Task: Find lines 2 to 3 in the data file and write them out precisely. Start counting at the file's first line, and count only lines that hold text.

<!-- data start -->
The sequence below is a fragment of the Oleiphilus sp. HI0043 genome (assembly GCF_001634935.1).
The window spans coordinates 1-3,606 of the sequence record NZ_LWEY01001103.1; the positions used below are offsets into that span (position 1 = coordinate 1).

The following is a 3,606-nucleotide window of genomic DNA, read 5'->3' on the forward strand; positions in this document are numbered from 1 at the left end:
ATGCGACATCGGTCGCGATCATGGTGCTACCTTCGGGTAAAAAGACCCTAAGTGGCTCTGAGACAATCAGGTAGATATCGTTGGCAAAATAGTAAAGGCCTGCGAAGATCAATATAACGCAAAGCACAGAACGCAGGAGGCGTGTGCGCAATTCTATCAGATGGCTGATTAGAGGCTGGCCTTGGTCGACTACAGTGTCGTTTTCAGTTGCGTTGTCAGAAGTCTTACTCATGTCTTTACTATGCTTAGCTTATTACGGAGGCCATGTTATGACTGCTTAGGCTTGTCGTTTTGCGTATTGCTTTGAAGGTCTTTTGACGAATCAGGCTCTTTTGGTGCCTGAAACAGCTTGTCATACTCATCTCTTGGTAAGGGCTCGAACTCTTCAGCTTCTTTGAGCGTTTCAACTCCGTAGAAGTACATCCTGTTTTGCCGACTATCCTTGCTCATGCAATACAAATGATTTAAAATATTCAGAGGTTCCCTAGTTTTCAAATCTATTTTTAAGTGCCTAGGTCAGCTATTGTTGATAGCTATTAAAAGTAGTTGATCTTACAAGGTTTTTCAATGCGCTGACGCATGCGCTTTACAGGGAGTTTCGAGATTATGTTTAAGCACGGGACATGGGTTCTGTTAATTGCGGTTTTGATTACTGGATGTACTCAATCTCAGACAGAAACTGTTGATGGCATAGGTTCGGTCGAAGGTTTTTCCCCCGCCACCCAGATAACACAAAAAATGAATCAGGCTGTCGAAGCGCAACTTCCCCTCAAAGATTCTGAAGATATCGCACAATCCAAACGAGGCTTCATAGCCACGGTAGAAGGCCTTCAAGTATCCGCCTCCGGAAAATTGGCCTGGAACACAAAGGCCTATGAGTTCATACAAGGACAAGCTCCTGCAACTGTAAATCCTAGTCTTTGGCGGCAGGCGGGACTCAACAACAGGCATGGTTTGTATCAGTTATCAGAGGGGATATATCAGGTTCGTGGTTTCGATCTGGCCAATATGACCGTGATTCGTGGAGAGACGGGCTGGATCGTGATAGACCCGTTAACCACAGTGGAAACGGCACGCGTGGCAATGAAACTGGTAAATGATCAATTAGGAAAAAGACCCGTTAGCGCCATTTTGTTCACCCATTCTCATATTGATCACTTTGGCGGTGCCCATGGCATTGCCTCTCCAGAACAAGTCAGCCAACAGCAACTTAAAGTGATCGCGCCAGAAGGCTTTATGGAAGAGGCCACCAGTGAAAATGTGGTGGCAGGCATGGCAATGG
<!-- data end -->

The window spans coordinates 1-3,606 of the sequence record NZ_LWEY01001103.1; the positions used below are offsets into that span (position 1 = coordinate 1).

The following is a 3,606-nucleotide window of genomic DNA, read 5'->3' on the forward strand; positions in this document are numbered from 1 at the left end: